The second experiment consisted of showing volunteers thousands of film clips of many varied types, and  monitoring their mri (magnetic resonance imaging) responses produced by their brains. A computer looked for correlations between specific images or sequences and the mri responses obtained.   They then fed their computer 5000 hours of You Tube sequences and asked the machine to predict, based on the correlations what the matching MRI response would be.   Finally the volunteers were asked to watch a further two more hours while the computer picked its own sequences based on the new mri signals it received. .  The sequences picked were melded together to produce an estimate of what was being watched looked like.   The results often gave recognizable simulations on screen (see )

The third study by Francisco Pereira and colleagues at Princeton University, used a similar method to the one above but successfully attempted to see what topics his subjects were pondering. His method was to examine data conducted in an experiment 4 years previously where volunteers were shown 60 labeled objects. They were then asked to imagine the same objects while they had their brains scanned  Again, a portion of the results were used to program his computer while the other half were used to see what the computer generated itself on being given the scans.   While the accuracy was found not to be at a level to totally identify the object,  it was enough to determine what type of object it was i.e.  it could not distinguish a carrot from a celery stick, but could determine it was a vegetable.

These are early days with studies performed in a fairly limited way.  Both the last two studies however could be repeated at many times greater numbers, which would no doubt increase 'focus' considerably.

'Mind reading' by machine has thus started and will only become more sophisticated and accurate. While it may have worrying implications in the wrong hands, it also has considerable potential to assist mankind. It may, for example unlock those who have suffered stroke or injury and are locked in their own minds. It  could help the disabled to lead more normal lives.   As with many scientific breaks through it will be up to society to decide their use, controls and limits.

Wednesday, October 5, 2011

Schizophrenia - Nature or Nurture ?...

'Nature' (inherited traits encoded within the genes) vs 'nurture' (characteristics acquired through exposure to environmental or social input) is core to many debates around health and behavioural issues.    Now, using studies on twins it is shown that the nurture can be a significant factor. with environmental factors changing gene activity.  (Human Molecular Genetics. DOI:10.1098/hmg/ddr416)

The work by Jonathan Mill at Kings College london, carried out genetic studies on 22 pairs of identical twins, selected because one of each pair had been diagnosed with either schizophrenia or bipolar disorder. DNA was, of course identical in each but had significant differences in "epigenetic" markings which do not change the DNA of the genes but indicate how active they are.  Commonly,these markings are by a process of 'methylation' which switches genes on and off and the methylation process is a result of processes influencing the genes from the external environment.  ie not within the genes themselves.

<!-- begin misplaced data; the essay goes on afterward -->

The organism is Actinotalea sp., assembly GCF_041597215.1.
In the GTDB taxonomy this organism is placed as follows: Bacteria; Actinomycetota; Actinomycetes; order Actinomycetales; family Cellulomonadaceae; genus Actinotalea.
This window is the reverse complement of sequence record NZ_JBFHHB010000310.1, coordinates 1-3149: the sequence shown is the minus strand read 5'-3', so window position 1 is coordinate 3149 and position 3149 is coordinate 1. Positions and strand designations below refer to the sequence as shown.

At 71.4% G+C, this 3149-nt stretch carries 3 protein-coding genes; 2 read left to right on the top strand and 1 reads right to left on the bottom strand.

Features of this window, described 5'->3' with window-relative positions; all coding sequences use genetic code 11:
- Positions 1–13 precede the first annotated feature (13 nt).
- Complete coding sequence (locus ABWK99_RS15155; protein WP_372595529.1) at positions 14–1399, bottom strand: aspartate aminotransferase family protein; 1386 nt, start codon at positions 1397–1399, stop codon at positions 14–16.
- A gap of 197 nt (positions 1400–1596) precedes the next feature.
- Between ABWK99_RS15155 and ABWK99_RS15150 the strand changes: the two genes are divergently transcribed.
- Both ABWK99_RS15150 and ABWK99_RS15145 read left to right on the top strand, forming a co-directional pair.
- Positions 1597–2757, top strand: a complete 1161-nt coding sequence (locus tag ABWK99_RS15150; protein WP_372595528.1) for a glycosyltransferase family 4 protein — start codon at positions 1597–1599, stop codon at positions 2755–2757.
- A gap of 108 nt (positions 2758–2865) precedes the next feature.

A prominant known promotor genes for  both schizophrenia and bipoar disorder were were. studied.  One interesting additional finding was that one gene (ZNF659) showed over methyllation for people with schizophrena but under-methiation for in those with bipolar disorder, suggesting that the conditions might result from opposing gene activity.  Thus, some genes may be over-acitve in one disease but under-active in another.

Jonathan Mill says that if it were shown that epigenetic changes preceed the onset of disorders, a fact which could be established by scanning twins throuout life, then it might be possible to identify the environmental changes, such as diet, stress or other inputs, which cold then be prevented.   This first step however possibly gives the best evidence to date that epigenetic mechanism may drive psychiatric disorders.

You are what you eat !..

 New evidence has shown that gentic material that we eat in food survives digestion without breakdown and and cirulates through the body.  Furthermore some of these gene fragments, are known to muffle gene expresson which lead to measurable biochemical changes.  (Cell Research, DOI:10.1038/cr.2011.158).

 The study, by Cheu-Yu-Zhang, of Nanjing University showed that  plant RNA's from the cabbage family, along with rice, brocoli, and possibly all the plants you eat can change the behaviour of your genes in ways previously unkown to science.   Among other things, the study looked at cholesterol levels in the blood and found that they could be influenced by the gene affecting affect of the  RNA plant fragments.

The studies have yet to be followed up and further validated. However, in the least case they will very likely result in a swell of research into the effects of food DNA and RNA on our health.  They may demonstrate both unknown adverse as well as advantagious affects and lead to the developent of new drugs.